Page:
On the trail of the beginning: How to find the origins of DNA replication…

DNA replication is the fundamental process that ensures that every cell within an organism contains the same hereditary information. How the DNA gets duplicated and passed on from mother to the daughter cell during cell division is already textbook knowledge. Nevertheless, it is still unclear how a cell decides where to start DNA replication. The well-known journal BioSpektrum features now an article of Elisabeth Kruse and Dr. Stephan Hamperl about how to study the start sites of replication.

The process of DNA replication; @IES

Each of our body cells safely stores and contains the same DNA content, our hereditary information. In order to pass it from mother to the daughter cell, the DNA has to be duplicated beforehand. The process responsible for making an accurate copy of the DNA is called replication.

In order to duplicate the DNA, the two sister DNA strands that form a double helix have to be separated. The DNA double helix looks like a zipper, which gets unzipped when replication starts. Each of the two single DNA strands serve as templates for building a new second strand and following replication, both new DNA double strands consist of an old and a newly synthesized DNA sister strand.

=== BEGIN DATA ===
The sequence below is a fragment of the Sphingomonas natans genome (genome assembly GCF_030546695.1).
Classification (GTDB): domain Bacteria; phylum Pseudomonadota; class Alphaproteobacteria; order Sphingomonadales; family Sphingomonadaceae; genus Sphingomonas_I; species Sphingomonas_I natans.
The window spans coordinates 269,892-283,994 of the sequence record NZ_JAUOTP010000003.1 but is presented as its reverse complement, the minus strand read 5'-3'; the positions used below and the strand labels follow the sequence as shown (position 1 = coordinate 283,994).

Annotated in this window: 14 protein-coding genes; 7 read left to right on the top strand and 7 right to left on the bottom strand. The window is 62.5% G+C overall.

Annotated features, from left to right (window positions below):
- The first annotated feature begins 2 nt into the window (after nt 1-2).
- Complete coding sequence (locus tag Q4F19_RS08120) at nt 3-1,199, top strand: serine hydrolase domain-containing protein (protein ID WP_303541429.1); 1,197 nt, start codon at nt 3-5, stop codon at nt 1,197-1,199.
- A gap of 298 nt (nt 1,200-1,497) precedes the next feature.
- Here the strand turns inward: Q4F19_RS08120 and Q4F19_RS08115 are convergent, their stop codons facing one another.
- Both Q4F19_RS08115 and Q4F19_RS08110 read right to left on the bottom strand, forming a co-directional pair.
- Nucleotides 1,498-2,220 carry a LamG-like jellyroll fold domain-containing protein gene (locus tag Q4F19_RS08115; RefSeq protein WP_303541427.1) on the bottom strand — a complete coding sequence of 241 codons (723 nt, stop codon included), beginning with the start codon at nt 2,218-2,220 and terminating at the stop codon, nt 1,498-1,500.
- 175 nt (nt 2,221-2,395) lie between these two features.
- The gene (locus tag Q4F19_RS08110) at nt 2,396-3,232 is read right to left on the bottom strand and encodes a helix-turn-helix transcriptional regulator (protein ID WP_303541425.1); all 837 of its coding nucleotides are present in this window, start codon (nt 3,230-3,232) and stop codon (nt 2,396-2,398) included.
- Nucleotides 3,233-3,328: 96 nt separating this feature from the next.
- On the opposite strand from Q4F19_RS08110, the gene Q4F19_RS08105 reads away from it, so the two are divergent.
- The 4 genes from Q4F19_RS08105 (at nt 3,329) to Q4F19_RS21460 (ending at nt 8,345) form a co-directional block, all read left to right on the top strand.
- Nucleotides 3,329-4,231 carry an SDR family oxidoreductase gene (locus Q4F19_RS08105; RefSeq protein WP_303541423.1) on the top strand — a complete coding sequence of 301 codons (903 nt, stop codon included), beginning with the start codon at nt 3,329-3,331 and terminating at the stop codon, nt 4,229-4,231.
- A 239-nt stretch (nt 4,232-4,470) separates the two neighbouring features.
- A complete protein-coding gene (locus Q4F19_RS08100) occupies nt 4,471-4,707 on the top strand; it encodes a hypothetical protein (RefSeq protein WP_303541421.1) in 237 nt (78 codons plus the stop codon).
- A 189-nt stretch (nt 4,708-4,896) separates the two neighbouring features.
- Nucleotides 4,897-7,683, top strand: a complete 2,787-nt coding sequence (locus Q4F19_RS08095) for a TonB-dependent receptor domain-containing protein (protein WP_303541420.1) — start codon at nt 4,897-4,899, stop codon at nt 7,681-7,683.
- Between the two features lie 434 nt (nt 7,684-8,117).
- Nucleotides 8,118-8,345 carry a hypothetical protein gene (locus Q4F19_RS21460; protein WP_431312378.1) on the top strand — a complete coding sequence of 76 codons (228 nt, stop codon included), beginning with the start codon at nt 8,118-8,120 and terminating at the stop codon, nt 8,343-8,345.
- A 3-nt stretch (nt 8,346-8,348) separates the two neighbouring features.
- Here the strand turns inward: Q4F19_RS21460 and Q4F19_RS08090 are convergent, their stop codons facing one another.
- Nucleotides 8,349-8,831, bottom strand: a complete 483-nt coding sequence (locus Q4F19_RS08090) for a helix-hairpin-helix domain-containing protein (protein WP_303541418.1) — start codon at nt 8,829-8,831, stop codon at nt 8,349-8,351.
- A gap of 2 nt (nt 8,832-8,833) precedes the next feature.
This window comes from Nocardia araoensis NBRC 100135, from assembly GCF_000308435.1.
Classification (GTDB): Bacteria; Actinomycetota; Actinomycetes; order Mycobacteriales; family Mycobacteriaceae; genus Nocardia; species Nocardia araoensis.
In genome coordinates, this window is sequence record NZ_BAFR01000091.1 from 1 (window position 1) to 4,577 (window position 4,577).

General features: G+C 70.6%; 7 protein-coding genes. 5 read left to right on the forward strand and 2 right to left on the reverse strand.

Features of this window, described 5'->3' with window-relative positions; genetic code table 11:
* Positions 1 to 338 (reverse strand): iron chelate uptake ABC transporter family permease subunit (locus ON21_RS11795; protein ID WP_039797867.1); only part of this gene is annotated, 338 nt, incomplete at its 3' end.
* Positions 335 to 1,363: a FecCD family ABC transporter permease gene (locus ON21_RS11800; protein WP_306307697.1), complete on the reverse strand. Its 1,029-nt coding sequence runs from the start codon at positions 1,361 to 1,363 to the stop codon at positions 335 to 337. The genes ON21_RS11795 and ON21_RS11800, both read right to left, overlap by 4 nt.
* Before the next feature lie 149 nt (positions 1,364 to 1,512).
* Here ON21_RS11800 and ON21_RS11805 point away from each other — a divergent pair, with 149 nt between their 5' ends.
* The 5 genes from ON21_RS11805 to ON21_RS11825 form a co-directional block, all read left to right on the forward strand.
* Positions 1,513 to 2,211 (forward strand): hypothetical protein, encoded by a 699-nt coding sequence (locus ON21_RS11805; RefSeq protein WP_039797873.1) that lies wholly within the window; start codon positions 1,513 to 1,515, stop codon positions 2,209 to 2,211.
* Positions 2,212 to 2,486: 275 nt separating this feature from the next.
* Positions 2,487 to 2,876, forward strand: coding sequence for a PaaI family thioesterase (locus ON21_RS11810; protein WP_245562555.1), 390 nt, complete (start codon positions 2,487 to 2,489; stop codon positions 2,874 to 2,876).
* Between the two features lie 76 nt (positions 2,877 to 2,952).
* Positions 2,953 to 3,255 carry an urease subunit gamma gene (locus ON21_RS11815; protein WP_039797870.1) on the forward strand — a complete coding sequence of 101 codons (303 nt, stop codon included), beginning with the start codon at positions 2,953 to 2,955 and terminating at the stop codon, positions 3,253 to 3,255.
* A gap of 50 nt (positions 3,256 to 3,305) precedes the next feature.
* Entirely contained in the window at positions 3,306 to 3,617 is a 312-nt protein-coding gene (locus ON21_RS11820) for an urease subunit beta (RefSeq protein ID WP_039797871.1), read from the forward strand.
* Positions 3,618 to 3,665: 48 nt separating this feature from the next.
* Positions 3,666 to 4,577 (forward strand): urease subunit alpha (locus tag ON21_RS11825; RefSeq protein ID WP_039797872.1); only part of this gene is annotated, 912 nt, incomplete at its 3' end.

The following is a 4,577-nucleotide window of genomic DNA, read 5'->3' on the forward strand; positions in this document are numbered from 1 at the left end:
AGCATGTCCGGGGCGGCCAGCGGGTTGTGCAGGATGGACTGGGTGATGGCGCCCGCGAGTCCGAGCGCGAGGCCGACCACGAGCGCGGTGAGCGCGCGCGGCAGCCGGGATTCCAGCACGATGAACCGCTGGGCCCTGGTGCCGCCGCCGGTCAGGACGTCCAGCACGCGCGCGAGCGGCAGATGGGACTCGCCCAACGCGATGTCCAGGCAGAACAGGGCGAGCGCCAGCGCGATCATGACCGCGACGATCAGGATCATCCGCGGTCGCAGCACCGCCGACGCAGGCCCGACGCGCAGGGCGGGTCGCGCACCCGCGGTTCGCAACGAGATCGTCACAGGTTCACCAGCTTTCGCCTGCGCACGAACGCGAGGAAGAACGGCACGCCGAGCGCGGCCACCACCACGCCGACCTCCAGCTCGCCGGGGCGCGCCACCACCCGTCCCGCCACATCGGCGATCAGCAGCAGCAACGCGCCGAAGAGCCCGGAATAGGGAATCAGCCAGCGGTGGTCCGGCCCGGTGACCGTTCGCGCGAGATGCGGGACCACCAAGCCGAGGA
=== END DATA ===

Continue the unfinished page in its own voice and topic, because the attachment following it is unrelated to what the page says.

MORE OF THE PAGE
In contrast to a zipper, which can only be opened and closed at one end, the DNA replication machinery can start from everywhere. Well, not really from everywhere, it starts at specific DNA regions that are called origins of replication (ORIs). More than 60,000 ORIs exist in our DNA. However, only a 20% to 30% are activated, which still is enough to duplicate the DNA within just 6 - 8 h of S-phase. The residual ORIs can be activated randomly or serve as back up. Interestingly, cells, even if they belong to same cell type, activate different ORIs and additionally, ORIs are not activated at the same time. So, how can a cell decide which ORIs should be activated and which not and how does it coordinate the ORI activation?

Over the recent years, many experimental methodologies have been developed to unravel the processes underlying ORI activation. Still, there is no method that allows a comprehensive analysis of ORIs. In the article published in BioSpektrum, Elisabeth Kruse and Dr. Hamperl from the Institute for Epigenetics and Stem Cells recapitulate current state-of-the-art methods and introduce an alternate method for analyzing ORIs, which could have the potential to elucidate which ORIs gets activated and how often, and which factors play a major role in ORI regulation.

The article is only available in German. Check it out here.